Clean energy advocates urge NW Energy to forgo fossil fuels in new power portfolio
NorthWestern Energy on Friday painted a bleak picture of energy supply in the Pacific Northwest in the coming years, saying a shift away from coal will leave the region facing peak power shortages as early as 2021 and position Montana as a net importer of energy.
The utility is set to submit a draft of its new Resource Procurement Plan to the Montana Public Service Commission in February, and it has placed a heavy and costly bet on natural gas-powered generation as a major source of reliable energy while replacing the slow retirement of coal.
During a hearing Friday before members of the Montana Legislature and the PSC, however, some called the utility’s plan shortsighted, saying it fails to address the realities of climate change, the demands of the Pacific Northwest energy market, and the global shift away from carbon-based fuels.
“Montana needs to have a vision for our future, and our future is in the Western Energy Imbalance Market,” said Sen. Sue Malek, D-Missoula. “We’re becoming a regional market, and being in a regional market means we have to respond to the demands of the market, and that means solar and wind.”
Friday’s hearing offered a public glimpse into NorthWestern Energy’s vision for the future and how it builds its energy portfolio. It also struck to the heart of climate change and the role Montana will play in addressing it as the region replaces coal and other fossil fuels as the primary sources of energy.
Other states are already shifting away from fossil fuels, including Washington and Oregon, which have historically imported Montana’s coal-fired power. That will end in the coming years, leading Rep. Jim Keane, D-Butte, to speculate that “they’ll come back begging for those carbon electrons in 15 years.”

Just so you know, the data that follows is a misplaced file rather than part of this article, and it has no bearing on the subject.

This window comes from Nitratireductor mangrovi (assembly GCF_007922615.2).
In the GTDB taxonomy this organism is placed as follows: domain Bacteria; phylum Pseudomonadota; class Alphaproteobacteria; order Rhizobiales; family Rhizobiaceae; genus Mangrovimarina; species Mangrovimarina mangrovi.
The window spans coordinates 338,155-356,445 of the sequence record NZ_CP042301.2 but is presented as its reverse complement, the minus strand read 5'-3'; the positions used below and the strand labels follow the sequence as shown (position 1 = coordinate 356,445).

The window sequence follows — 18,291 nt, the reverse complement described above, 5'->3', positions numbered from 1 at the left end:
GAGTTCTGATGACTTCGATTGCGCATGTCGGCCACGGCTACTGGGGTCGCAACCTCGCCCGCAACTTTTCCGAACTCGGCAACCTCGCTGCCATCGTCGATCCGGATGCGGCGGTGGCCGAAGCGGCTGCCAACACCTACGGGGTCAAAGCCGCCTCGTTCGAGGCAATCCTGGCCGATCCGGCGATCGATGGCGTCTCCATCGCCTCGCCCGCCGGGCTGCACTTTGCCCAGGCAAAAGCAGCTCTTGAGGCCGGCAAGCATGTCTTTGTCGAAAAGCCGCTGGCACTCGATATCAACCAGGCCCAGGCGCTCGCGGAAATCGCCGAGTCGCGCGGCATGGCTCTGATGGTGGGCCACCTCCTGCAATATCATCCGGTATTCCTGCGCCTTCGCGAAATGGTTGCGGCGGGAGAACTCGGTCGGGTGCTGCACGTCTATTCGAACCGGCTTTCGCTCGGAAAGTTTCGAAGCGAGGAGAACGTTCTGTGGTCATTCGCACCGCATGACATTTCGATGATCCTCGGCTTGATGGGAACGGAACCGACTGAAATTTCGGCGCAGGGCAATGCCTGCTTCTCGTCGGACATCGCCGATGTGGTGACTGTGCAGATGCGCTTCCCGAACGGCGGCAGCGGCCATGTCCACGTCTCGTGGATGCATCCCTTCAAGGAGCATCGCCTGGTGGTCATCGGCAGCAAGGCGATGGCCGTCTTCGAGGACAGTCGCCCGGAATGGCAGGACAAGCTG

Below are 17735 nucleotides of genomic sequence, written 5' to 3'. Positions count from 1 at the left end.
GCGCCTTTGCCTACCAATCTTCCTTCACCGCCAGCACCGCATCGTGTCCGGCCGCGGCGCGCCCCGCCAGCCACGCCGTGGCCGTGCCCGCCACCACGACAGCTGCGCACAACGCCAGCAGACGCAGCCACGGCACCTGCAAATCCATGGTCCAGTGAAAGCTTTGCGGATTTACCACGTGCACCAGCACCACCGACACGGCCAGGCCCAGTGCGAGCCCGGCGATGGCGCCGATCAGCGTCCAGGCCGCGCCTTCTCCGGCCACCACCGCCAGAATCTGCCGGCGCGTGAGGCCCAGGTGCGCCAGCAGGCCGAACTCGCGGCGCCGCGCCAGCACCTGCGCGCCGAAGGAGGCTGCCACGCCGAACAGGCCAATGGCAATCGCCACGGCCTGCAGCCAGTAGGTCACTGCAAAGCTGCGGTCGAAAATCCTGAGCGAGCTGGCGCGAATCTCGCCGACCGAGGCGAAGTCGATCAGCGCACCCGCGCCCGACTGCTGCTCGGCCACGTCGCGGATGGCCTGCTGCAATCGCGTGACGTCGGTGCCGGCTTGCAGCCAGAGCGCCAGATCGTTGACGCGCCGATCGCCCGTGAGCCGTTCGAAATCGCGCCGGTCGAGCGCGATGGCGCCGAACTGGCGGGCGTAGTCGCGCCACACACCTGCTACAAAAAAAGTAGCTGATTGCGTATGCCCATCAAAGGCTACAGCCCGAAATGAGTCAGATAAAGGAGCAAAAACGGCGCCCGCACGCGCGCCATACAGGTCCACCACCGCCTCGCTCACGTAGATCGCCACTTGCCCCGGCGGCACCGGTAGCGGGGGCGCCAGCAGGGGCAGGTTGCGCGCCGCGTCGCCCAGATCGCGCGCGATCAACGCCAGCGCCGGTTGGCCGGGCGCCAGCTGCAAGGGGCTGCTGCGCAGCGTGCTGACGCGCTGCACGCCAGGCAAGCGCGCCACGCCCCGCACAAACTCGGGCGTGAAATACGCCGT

Despite such speculation, coal’s fate is likely sealed and the next chapter of energy in Montana has yet to be written. The question is, will it look to natural gas or will it transition to clean, renewable sources?
“There’s a need for new, firm energy capacity in the Northwest in the very near term in order to maintain an acceptable amount of reliability,” said Joe Stimatz, manager of asset optimization at NorthWestern Energy. “This is particularly true after they already announced the coal retirements happening throughout the region.”
Stimatz said 3,000 megawatts of coal-fired power will be retired in the coming years, but the region will need 8,000 megawatts of reliable power by 2030. If all the coal is retired by then, it would need 16,000 megawatts to replace that coal.
NorthWestern believes natural gas-fired power is the answer, and it’s willing to invest as much as $1.3 billion to build the stations to provide that power. While the company called that figure misleading, it didn’t deny its plans to bring new gas-fired power plants online as part of its future energy mix.
“For firm capacity, natural gas-fired generation is the most economic source of that capacity with the technology that’s available today,” Stimatz said. While wind, solar and battery storage can play a role, they all have limitations, “particularly in the winter on cold, windless days with limited sunlight.”
Stimatz added that gas-fired power isn’t out of line with global efforts to reduce carbon emissions.
“You can still reduce the carbon footprint by adding gas capacity,” he said. “We can lower the footprint of the region while still adding gas-fired capacity. It’s necessary to add gas-fired capacity for reliability.”
That reliability is central to NorthWestern’s plans to invest in coal-fired generation as part of its future energy portfolio. While deregulation of the energy market left consumers facing volatile prices 25 years ago, today they’re facing a greater risk, according to John Hines, vice president of energy supply.